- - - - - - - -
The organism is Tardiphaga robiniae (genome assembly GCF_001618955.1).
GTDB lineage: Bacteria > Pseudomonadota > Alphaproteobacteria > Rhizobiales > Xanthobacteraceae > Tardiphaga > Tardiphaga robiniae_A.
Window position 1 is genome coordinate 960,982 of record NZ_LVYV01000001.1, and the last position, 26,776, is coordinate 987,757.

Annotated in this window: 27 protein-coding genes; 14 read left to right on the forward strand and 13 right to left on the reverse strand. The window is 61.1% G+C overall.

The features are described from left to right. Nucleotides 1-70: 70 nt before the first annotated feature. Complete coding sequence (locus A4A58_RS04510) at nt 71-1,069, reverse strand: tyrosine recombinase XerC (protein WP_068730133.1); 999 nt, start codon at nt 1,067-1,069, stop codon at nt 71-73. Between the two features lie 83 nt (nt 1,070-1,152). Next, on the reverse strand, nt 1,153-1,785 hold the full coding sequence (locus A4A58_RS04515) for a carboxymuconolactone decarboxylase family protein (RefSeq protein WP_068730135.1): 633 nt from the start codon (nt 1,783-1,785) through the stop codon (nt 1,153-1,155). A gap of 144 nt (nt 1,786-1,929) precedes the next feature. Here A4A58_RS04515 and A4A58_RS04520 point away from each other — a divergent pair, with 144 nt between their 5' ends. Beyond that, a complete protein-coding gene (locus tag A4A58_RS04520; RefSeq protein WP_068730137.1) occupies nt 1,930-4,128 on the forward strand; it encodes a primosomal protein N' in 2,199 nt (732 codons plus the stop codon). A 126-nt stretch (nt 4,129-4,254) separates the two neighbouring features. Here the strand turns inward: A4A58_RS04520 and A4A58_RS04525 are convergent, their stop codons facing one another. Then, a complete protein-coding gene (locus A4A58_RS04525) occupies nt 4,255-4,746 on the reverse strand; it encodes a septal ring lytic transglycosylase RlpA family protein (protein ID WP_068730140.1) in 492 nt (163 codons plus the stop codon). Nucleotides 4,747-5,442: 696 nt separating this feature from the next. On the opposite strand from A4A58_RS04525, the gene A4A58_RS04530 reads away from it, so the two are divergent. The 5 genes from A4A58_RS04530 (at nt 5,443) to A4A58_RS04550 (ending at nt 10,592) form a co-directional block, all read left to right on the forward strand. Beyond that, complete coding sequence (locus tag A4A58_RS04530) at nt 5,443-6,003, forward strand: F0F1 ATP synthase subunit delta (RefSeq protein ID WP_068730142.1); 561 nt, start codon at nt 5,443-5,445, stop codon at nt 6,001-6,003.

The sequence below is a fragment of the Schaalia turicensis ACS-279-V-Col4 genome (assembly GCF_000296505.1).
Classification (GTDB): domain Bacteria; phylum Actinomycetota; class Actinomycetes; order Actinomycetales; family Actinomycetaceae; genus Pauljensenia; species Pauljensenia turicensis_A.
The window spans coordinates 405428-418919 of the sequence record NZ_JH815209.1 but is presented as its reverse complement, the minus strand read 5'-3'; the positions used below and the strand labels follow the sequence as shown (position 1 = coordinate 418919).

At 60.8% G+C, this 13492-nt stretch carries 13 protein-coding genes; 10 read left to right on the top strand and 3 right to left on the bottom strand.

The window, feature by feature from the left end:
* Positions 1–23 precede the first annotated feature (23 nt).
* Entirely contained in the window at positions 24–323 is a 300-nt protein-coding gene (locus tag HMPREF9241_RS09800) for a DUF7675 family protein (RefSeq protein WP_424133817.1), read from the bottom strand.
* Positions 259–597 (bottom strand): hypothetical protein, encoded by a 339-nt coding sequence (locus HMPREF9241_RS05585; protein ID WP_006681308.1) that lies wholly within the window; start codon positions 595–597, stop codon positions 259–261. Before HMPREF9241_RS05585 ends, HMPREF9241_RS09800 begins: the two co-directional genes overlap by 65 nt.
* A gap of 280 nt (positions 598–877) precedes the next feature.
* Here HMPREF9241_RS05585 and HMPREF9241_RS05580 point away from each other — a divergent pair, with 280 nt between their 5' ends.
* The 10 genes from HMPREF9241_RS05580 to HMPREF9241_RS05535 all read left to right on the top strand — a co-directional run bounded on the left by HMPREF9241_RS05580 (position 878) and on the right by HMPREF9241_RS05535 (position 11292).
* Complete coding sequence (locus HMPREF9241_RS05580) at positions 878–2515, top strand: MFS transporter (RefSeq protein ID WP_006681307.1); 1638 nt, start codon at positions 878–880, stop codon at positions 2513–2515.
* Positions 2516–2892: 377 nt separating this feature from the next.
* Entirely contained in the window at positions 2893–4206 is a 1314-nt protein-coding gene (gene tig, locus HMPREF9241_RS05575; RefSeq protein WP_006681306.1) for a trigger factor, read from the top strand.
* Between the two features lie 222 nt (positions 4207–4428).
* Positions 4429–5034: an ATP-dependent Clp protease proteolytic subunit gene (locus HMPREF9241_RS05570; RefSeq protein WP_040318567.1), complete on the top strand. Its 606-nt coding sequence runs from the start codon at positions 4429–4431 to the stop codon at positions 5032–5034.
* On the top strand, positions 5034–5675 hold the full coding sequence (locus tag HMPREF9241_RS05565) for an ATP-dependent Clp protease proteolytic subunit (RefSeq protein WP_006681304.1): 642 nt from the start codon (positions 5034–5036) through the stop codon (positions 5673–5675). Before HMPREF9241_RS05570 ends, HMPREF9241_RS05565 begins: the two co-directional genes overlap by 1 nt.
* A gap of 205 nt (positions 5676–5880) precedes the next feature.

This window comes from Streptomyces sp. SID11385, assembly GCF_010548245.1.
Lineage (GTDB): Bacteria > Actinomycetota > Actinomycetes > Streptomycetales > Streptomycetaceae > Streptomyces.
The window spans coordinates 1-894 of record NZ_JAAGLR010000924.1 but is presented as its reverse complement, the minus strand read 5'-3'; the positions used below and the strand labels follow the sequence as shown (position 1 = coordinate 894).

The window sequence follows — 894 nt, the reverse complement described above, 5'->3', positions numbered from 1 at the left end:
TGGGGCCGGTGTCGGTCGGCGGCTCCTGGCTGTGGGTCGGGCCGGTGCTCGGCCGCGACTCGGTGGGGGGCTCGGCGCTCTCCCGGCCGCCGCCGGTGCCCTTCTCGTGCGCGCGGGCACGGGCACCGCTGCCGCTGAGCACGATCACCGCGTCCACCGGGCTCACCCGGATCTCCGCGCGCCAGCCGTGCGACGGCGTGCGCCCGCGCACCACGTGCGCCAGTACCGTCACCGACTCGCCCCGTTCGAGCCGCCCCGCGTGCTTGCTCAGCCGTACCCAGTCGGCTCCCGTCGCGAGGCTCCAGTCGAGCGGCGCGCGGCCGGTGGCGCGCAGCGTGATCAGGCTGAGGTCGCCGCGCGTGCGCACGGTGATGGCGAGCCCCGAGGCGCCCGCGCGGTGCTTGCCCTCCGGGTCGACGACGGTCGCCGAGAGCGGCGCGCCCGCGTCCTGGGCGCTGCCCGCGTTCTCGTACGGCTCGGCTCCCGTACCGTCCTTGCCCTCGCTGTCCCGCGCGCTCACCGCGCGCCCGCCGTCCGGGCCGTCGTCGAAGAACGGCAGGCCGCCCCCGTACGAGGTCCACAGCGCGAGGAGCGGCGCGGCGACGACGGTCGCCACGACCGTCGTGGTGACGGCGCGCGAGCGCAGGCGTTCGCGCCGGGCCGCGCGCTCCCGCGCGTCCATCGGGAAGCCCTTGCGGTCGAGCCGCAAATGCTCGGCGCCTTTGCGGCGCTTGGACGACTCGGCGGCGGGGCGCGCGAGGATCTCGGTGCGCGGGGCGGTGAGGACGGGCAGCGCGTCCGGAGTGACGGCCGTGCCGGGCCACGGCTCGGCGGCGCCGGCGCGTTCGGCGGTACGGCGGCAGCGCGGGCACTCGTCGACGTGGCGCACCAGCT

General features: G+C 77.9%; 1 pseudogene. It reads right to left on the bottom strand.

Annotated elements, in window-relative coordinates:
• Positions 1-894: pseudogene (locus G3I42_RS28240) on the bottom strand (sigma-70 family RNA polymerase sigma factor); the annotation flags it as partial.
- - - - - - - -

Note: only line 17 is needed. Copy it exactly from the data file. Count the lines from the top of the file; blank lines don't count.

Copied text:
* Complete coding sequence (locus HMPREF9241_RS05580) at positions 878–2515, top strand: MFS transporter (RefSeq protein ID WP_006681307.1); 1638 nt, start codon at positions 878–880, stop codon at positions 2513–2515.